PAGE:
Eisbachwelle, Munich, Germany
Quirin Rohleder sits opposite his business partner Christian Bach in the Goldene Bar of Munich‘s Haus der Kunst situated on Prinzregentenstraße. Both men are in their forties with fit, trim and athletic builds. They are Munich residents and surfers and in 2018 they founded The Rapid Surf League: ‘I used to live by the Ocean for a while. But here you can surf 24/7 and still live in a city which pretty much has everything.’ States Quirin referring to Munich as the capital of the cash rich German state of Bavaria and its Eisbach (ice brook). The Eisbach is landlocked Munich‘s two kilometre long man made river running through the beautiful public park Englischer Garten. It’s an offshoot of the Isar River and at the point where a bridge near the Haus der Kunst crosses over it produces a standing wave. Permanent, regular, unchanging – and it can be surfed.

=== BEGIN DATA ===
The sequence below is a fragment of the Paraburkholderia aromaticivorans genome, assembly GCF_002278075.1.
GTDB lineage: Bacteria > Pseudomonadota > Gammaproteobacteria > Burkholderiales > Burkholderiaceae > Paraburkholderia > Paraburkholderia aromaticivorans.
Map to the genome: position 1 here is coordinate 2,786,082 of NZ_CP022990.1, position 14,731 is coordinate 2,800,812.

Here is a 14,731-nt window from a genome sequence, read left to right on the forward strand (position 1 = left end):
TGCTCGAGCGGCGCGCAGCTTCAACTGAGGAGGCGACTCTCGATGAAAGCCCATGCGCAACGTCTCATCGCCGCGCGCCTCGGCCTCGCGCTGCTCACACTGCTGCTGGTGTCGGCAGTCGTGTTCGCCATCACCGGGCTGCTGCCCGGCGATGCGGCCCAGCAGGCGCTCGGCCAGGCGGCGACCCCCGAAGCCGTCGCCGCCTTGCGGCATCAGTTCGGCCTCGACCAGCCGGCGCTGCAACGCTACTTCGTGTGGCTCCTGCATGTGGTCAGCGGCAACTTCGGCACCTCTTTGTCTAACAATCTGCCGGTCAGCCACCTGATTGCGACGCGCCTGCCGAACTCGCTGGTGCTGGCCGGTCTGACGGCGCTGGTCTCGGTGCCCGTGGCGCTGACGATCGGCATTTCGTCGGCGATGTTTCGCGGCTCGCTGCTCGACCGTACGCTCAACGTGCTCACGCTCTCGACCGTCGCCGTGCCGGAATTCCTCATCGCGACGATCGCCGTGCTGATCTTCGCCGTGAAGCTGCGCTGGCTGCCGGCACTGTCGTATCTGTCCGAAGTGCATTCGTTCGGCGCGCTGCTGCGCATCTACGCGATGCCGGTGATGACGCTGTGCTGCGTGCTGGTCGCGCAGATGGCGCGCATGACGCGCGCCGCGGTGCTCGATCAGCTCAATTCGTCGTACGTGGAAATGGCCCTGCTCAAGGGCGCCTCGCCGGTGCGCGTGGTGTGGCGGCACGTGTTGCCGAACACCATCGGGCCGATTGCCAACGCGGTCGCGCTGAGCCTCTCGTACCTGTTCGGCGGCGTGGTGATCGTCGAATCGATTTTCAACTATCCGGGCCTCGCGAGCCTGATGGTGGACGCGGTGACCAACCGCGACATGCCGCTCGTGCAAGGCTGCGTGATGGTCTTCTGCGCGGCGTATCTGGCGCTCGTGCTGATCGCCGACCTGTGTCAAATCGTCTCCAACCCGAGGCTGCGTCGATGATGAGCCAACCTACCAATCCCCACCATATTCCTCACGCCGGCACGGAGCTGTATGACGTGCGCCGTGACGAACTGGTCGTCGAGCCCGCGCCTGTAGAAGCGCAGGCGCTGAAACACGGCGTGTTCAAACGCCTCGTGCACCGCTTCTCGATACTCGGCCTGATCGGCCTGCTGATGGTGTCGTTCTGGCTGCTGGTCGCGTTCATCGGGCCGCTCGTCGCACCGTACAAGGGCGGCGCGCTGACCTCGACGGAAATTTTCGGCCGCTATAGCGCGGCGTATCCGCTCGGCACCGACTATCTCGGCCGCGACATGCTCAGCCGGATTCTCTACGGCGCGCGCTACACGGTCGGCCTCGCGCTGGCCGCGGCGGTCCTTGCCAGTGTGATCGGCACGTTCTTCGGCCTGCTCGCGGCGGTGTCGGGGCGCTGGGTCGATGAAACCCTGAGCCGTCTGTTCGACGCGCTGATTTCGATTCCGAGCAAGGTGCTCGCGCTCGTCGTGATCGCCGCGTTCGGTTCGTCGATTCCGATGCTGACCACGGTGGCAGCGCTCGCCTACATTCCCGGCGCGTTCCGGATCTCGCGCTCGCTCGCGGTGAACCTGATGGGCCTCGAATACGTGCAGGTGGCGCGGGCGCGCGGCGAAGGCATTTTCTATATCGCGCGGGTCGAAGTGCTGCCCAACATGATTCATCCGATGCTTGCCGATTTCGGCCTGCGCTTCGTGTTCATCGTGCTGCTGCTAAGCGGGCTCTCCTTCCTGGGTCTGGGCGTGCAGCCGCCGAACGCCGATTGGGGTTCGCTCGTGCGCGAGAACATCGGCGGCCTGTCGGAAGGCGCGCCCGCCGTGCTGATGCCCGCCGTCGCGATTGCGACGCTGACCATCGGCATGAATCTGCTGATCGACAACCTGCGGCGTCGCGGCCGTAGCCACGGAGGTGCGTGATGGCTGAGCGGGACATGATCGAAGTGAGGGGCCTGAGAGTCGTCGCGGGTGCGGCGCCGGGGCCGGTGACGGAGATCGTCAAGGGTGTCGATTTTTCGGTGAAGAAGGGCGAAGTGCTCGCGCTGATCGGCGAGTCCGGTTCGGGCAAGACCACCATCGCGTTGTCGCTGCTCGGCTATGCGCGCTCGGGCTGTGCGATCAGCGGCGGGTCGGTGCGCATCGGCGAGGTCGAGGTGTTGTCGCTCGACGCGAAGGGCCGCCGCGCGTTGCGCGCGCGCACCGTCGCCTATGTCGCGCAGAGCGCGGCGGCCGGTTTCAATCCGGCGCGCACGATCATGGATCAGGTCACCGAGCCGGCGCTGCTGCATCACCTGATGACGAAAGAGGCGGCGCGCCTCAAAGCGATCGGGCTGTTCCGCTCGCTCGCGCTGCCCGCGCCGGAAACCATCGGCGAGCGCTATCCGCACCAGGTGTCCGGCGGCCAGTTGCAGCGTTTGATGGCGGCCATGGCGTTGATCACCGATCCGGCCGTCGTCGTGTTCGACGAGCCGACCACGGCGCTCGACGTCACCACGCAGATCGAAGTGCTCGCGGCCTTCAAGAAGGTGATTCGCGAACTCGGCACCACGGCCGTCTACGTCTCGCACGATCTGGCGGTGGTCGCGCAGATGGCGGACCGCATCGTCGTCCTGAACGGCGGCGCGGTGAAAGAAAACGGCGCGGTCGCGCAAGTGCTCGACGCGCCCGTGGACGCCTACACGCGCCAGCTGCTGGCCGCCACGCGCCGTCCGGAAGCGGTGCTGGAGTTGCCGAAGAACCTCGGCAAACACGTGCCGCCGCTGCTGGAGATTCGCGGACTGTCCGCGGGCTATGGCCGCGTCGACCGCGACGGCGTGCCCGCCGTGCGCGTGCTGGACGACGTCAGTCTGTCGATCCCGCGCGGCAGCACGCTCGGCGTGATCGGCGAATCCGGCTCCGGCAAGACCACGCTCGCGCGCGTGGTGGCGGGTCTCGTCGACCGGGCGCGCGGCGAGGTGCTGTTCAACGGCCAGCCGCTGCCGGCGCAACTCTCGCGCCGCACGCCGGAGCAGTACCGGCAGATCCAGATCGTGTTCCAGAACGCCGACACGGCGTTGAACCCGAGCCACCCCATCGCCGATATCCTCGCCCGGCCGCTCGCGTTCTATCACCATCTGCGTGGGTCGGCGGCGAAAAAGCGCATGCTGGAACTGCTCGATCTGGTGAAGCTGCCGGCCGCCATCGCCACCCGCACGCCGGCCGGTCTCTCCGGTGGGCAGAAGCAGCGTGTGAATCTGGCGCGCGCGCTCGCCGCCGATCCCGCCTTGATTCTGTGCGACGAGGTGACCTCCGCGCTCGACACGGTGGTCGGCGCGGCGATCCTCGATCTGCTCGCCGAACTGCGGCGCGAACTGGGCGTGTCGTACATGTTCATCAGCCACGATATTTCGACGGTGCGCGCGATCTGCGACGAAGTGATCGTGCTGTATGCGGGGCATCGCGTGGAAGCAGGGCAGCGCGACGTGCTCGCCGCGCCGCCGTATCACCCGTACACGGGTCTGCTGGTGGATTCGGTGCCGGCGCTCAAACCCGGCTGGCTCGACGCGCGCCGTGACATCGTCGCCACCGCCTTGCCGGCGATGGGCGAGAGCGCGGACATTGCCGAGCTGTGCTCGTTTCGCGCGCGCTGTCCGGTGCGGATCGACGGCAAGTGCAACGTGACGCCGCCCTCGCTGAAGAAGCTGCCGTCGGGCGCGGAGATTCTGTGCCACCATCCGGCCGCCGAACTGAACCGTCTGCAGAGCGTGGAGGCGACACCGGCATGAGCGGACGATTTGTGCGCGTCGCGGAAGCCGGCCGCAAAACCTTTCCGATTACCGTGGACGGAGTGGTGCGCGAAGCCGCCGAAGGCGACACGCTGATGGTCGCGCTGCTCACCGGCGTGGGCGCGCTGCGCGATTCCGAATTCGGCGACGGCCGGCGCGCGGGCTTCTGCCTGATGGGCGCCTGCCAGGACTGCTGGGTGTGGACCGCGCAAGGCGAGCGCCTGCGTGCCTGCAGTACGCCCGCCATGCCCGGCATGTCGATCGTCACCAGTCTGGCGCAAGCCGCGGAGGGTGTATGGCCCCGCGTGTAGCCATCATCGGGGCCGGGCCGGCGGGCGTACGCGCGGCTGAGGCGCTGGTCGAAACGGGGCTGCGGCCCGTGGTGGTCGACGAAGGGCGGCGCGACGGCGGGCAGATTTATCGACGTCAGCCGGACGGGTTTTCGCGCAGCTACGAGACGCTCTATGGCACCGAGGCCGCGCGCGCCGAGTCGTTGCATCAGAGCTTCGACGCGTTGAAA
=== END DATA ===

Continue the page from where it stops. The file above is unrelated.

The history of the Eisbachwelle (ice brook wave), has its roots of usage dating back to the early 1970’s. It‘s a product of engineers laying submerged concrete blocks at the bridge. Originally intended to slow the flow of water into the Englischer Garten park, it produced a rapid. Local surfers added some planks of wood beneath the water line to slightly alter the current and enhanced it to a more regular surfers flow. ‘In the early days it used to be body surfing (laying flat on a board). People would cannibalise the tables used in the annual Munich Beer Festival into surf boards and attach ropes to the bridge to hold on to and surf’, recalls Quirin, ’It was initially illegal to surf here and the city often threatened to remove the wave, but eventually it realised that it was actually an asset for Munich, and since 2010 it’s been officially permitted.’